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Neighbour concerned development will cause traffic issues

North Bay City Council has approved a recommendation to rezone a mostly vacant piece of property so an apartment complex can be built.

This despite a neighbour’s objections raised at a public meeting held two weeks ago, concerning on-street parking.

The odd-shaped plot of land is approximately 2,800 square metres and has frontage along Second Avenue West and Front Street. A 36-unit building consisting of mostly bachelor and one-bedroom apartments is planned.

This map shows the planned footprint of the 36-unit apartment building (centre top) and the development’s placement of parking spaces. (Stu Campaigne, staff)

It is the overflow of parking that he believes will result from the completed building which concerns Don Foisy, a Front Street homeowner.

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Rick Miller of Miller & Urso Surveying, on behalf of developers Dominic and Thomas Muratore (plus a numbered Ontario company), told council there is a “need for this type of apartment development.”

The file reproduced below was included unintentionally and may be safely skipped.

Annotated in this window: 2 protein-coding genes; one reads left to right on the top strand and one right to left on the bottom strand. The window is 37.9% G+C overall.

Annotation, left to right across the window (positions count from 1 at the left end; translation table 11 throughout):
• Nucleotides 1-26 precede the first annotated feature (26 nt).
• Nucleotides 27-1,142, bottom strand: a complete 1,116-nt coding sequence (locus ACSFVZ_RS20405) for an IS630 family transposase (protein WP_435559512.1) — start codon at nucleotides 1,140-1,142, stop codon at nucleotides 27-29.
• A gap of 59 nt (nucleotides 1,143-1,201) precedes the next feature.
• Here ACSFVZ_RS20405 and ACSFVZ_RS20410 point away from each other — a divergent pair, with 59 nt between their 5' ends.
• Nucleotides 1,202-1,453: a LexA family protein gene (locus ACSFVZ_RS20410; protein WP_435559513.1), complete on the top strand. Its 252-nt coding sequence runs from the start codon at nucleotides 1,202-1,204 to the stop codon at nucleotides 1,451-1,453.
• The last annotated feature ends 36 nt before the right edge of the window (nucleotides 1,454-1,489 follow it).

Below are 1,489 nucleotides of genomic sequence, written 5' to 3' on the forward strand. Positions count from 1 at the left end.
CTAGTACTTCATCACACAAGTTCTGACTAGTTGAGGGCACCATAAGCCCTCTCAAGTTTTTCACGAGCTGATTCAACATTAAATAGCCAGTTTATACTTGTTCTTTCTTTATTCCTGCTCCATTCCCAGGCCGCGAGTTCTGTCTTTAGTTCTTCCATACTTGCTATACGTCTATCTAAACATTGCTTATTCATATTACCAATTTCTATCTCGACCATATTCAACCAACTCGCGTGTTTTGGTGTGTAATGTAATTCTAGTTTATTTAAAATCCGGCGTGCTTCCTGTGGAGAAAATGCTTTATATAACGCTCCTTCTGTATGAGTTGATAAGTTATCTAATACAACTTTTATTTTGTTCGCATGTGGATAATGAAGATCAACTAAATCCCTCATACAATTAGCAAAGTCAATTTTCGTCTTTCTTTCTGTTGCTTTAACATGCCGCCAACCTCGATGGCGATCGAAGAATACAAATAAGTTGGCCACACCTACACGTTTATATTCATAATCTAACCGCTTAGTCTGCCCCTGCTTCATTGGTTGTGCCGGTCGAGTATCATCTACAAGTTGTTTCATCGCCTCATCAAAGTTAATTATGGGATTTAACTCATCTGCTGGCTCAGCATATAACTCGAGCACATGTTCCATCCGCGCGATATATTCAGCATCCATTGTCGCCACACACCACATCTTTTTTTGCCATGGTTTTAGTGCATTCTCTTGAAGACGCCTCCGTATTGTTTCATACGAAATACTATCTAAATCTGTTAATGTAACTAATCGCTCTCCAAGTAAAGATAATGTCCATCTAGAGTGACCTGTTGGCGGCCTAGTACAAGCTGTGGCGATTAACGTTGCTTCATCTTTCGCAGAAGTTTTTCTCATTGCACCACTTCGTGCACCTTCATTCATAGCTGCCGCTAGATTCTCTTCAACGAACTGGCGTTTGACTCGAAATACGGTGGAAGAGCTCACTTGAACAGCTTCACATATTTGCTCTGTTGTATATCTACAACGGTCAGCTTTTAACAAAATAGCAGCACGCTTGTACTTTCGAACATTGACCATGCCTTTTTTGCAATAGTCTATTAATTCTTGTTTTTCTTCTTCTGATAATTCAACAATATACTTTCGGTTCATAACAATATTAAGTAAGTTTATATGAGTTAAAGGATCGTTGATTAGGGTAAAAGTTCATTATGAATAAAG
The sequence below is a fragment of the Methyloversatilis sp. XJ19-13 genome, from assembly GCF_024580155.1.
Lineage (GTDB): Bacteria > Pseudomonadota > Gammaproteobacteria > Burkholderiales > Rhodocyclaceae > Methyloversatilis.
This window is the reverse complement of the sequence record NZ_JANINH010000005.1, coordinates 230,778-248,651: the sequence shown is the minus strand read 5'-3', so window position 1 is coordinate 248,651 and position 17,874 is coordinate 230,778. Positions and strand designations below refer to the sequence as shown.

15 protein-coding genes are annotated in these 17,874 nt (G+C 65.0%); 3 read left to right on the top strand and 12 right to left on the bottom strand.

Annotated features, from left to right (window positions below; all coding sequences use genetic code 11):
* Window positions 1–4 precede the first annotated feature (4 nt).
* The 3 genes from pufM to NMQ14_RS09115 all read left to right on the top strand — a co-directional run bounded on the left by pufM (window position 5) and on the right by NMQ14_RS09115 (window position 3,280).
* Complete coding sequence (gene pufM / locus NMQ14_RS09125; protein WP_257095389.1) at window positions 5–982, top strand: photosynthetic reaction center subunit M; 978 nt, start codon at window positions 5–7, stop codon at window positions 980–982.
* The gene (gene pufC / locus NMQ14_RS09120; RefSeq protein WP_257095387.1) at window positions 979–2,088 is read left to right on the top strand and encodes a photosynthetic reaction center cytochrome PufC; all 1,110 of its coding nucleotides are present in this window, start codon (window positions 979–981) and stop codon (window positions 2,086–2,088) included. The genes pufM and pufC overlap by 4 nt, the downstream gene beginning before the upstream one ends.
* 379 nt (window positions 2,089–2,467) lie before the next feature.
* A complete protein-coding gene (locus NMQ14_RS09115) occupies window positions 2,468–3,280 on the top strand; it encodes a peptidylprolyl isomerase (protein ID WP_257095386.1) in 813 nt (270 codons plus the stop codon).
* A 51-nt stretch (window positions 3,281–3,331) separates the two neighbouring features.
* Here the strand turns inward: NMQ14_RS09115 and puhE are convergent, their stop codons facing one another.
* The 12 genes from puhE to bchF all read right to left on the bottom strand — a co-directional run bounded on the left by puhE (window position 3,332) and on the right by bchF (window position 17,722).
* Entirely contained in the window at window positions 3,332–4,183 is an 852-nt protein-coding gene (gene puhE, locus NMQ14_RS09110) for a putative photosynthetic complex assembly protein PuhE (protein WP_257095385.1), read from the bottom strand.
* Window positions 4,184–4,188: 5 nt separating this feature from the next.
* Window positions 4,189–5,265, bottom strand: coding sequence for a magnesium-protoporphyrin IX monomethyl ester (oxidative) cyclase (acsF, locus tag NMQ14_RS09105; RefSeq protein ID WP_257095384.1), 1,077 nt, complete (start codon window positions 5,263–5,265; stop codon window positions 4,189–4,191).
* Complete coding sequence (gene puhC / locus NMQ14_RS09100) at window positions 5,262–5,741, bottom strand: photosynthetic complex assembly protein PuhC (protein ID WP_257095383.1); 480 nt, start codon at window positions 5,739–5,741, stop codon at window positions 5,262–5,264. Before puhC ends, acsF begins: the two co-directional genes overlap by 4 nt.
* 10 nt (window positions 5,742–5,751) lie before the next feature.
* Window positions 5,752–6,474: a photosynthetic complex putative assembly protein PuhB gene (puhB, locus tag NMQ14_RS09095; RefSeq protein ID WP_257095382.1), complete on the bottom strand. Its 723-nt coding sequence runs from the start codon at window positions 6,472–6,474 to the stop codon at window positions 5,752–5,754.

Miller’s clients were seeking (and have been granted) some concessions from the rezoning by-laws. For instance, a traffic brief will be necessary to proceed but the proponents have received a reduction in mandatory parking spaces from 1.5 per unit to 1.22 spaces per unit. This means the required total of parking spots has been dropped from 52 to 44.

A proposed 36-unit apartment building on this lot at Second Avenue West and Front Street has raised concerns from one nearby resident about parking. (Stu Campaigne, staff)

Foisy advised accessing Front Street in the morning from his driveway will become even more challenging due to the traffic from the morning commute and additional vehicles parked on Front Street due to lack of spaces at the new building.

“Traffic is very heavy there,” especially during the ten months when school is in, said Foisy. “I’m concerned when it comes time to back out of my driveway, I’m going to have to cross into the far lane. It’s wide enough for four lanes and people will park there now, bringing it down to two lanes.”

Asked why exceptions should be made for the project, Miller responded, “It’s a redevelopment of a brownfield site in the downtown area and in order for redevelopments of these sites to be economical in nature, especially on irregular-shaped pieces of property, it’s often necessary to reduce things.”

Miller acknowledged Foisy’s parking concerns and said the traffic brief would take “a couple of months,” to complete. “The traffic consultant will prepare a brief that will detail any changes that need to be made…and may require that there be no parking along that street or something to that effect.”

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